The Morning Pride: October 15, 2013


Welcome to The Morning Pride, ThinkProgress LGBT’s daily round-up of the latest in LGBT policy, politics, and some culture too! Here’s what we’re reading this morning, but please let us know what stories you’re following as well. Follow us all day on Twitter at @TPEquality.

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– The New Jersey Supreme Court has agreed to hear the marriage equality case, skipping appellate review.

– Proponents of California’s Proposition 8 are still vying to hide their donors, even though they are already publicly listed.

– Hawaii lawmakers are discussing religious exemptions to the marriage equality bill, but the state Catholic Diocese says it will oppose the bill regardless.

– Rick Shaftan, an aide to New Jersey Senate candidate Steve Lonegan (R), offered several crude and homophobic remarks about Democratic opponent Cory Booker, posted a non-apology on Facebook, and lost his job.

– Florida state Rep. Dennis Baxley (R) compared same-sex parents to parents who are abusive, alcoholics, or drug abusers.

– An Oklahoma City theater company is under attack by conservative “Patriot Pastors” for preparing to present a play by gay playwright Paul Rudnick.

– The University of Norther Iowa crowned transgender student Steven Sanchez homecoming queen.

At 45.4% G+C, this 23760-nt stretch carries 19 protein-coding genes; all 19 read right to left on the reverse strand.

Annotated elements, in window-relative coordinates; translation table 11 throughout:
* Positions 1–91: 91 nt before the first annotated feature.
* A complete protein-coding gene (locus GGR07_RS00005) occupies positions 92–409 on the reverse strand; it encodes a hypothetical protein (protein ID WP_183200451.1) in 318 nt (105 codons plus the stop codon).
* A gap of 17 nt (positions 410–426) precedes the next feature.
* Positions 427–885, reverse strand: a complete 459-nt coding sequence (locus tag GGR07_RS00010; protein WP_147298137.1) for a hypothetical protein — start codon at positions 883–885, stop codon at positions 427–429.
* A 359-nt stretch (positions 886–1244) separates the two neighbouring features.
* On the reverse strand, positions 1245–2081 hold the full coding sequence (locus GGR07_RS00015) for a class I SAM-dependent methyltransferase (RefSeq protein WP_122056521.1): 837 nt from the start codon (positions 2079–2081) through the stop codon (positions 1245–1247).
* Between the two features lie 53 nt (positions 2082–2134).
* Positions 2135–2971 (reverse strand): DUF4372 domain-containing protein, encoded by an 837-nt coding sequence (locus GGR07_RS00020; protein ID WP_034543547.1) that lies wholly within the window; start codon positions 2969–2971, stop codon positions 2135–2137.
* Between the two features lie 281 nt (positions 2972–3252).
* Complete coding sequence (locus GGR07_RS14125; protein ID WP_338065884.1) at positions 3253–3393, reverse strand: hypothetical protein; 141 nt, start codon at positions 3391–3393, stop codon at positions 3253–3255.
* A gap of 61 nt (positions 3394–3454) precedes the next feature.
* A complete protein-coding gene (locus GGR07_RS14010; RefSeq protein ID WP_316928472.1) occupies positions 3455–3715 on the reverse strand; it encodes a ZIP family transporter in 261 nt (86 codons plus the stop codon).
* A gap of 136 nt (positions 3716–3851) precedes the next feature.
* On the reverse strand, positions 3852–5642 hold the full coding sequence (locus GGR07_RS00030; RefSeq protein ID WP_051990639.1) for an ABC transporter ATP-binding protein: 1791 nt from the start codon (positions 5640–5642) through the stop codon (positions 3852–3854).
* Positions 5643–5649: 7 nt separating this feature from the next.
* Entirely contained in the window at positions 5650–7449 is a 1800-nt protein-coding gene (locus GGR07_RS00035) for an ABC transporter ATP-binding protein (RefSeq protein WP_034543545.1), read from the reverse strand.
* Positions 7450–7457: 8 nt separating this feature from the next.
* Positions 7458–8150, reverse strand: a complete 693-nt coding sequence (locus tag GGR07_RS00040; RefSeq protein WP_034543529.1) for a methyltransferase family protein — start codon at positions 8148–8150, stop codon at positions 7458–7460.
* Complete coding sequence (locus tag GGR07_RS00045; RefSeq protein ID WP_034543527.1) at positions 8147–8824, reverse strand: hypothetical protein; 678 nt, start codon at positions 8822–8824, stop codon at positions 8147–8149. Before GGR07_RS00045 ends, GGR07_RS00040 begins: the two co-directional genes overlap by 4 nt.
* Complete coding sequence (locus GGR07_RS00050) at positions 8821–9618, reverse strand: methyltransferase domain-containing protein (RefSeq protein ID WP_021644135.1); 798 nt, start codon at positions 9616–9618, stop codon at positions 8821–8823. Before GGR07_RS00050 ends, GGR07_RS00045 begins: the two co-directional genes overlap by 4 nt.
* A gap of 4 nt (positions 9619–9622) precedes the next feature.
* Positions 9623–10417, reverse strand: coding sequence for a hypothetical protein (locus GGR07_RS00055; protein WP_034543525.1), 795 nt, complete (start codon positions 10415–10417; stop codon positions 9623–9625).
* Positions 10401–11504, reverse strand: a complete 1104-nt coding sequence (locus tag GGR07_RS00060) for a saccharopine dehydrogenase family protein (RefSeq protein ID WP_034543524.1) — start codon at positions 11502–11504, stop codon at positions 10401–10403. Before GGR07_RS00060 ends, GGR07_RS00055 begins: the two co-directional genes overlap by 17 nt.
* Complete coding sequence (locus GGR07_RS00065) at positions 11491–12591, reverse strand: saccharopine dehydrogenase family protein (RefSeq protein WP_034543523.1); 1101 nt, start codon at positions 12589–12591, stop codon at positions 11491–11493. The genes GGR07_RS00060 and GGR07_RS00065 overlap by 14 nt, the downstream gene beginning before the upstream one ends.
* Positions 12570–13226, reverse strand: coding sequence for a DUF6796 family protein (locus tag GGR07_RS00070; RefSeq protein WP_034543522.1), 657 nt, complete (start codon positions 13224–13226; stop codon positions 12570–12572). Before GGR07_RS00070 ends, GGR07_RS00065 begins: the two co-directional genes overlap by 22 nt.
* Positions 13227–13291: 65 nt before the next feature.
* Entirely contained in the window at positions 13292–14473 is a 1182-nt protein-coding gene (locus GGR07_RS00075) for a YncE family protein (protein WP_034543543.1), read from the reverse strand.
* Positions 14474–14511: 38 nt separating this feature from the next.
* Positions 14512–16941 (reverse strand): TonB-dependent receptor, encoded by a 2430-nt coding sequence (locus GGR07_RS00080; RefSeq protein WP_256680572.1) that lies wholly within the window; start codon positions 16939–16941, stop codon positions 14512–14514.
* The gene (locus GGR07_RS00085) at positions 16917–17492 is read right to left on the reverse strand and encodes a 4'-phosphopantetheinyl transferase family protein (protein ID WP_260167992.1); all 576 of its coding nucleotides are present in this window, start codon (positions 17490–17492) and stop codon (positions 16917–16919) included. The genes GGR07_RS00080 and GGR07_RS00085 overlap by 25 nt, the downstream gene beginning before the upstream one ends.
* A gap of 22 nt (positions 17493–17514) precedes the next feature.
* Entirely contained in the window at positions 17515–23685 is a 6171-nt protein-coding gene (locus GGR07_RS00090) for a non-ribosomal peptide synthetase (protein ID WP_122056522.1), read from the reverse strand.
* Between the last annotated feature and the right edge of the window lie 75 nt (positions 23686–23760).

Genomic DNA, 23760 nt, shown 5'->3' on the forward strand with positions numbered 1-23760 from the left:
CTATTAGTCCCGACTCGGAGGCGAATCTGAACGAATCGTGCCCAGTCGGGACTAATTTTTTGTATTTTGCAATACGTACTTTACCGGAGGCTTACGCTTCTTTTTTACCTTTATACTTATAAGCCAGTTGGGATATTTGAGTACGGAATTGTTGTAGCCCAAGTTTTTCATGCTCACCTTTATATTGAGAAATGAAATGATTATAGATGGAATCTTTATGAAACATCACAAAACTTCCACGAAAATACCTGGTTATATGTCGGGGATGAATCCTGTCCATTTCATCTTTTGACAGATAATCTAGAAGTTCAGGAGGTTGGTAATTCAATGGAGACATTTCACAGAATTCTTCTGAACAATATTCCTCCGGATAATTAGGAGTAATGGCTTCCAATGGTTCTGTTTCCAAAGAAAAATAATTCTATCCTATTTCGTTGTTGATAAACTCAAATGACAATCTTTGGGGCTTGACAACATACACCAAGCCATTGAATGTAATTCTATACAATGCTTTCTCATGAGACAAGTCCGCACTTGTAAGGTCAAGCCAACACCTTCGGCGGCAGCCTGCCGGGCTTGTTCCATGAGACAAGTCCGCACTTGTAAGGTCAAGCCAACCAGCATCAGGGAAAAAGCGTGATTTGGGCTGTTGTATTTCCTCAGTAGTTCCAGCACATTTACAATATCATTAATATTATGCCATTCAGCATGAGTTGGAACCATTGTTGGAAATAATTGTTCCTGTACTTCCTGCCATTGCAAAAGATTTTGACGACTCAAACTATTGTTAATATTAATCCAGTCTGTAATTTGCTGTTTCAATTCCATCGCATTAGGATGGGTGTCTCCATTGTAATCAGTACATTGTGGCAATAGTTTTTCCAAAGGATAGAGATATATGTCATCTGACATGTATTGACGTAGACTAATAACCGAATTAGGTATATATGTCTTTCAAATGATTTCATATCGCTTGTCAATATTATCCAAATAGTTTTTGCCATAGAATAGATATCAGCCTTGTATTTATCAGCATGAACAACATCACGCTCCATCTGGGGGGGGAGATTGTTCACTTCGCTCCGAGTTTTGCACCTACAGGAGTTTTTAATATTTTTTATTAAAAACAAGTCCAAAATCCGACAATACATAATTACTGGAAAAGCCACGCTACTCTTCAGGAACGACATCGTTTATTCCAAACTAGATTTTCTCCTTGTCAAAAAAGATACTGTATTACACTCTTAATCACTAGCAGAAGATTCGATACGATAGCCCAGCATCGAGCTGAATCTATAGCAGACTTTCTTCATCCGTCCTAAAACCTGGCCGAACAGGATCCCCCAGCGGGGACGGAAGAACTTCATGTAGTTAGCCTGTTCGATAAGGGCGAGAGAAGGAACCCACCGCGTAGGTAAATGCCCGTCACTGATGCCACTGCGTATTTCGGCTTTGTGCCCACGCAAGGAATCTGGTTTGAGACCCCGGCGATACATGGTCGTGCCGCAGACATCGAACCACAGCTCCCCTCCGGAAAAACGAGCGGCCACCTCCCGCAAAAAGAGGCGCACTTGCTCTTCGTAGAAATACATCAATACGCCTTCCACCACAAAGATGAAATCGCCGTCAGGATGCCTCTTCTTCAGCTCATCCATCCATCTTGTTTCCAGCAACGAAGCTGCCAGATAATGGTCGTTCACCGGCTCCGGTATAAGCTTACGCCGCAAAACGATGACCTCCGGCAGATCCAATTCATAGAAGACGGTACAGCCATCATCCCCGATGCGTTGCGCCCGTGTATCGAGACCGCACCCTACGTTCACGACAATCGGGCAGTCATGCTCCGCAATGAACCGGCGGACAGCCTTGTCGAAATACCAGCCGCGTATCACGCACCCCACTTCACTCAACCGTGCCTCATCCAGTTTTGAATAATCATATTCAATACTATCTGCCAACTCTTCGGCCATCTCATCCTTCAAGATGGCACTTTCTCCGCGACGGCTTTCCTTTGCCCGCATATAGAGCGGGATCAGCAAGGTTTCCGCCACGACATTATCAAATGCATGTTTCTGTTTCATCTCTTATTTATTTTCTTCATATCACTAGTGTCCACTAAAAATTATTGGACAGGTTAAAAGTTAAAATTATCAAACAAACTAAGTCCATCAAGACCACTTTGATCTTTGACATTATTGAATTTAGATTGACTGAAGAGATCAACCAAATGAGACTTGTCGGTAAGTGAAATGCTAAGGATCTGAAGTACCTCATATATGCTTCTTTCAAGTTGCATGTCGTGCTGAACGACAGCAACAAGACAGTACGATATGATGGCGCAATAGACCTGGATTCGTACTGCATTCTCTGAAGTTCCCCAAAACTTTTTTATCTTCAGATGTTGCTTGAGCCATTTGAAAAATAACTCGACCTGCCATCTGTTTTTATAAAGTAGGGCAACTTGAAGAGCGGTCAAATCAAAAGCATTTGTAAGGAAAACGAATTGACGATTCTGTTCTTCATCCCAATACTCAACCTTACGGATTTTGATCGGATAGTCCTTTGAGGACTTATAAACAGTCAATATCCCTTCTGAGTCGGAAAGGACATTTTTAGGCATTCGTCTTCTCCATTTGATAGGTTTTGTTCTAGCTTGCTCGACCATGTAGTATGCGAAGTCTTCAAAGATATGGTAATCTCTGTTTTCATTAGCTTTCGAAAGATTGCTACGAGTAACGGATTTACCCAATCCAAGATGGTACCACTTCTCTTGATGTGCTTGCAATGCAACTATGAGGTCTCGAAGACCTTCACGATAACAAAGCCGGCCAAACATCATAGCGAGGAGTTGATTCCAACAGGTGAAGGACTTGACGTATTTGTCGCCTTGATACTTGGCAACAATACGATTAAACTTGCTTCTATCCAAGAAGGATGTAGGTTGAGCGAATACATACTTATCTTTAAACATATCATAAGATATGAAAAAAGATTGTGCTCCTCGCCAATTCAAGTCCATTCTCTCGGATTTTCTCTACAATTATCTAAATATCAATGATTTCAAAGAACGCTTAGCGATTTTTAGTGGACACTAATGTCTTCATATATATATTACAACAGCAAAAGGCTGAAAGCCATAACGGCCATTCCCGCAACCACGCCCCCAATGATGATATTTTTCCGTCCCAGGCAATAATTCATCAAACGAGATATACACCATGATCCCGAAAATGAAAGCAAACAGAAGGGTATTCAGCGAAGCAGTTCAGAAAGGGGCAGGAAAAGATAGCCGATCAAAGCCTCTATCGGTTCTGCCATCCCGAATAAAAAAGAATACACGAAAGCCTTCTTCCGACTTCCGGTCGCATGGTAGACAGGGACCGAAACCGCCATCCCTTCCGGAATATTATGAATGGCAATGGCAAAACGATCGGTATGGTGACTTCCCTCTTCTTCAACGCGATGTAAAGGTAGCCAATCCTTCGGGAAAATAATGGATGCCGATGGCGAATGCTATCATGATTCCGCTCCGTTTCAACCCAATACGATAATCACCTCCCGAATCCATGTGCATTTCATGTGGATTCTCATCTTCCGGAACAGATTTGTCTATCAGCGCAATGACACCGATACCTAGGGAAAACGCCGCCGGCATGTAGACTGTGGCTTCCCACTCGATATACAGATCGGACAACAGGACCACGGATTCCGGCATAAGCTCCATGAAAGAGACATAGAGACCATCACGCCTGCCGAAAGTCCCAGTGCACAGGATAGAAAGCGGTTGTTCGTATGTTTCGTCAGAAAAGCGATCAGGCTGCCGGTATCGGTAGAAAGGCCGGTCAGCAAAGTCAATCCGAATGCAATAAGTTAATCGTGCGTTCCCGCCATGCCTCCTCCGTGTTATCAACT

– A transgender woman in Colorado is suing for access to free breast cancer screenings under the state’s healthcare program.

– A judge in Northern Ireland has ruled against a ban on gay men donating blood.

– A group of 14 men has been arrested in Cairo, Egypt for committing “homosexual acts” at a medical center.

– Moldova abandoned plans to pass a ban on “gay propaganda” like Russia’s because they didn’t want it to interfere with their joining the European Union.

– A gay rights protest in St. Petersburg, Russia ended with police arresting 67 people, including both gay activists and their counter-protesters.

– The U.S. Olympic Committee has added sexual orientation to its nondiscrimination policy.

– A new documentary, Matt Shepard is a Friend of Mine, looks back on the life of Matthew Shepard, who died in a brutal hate crime 15 years ago, through the people who knew him best: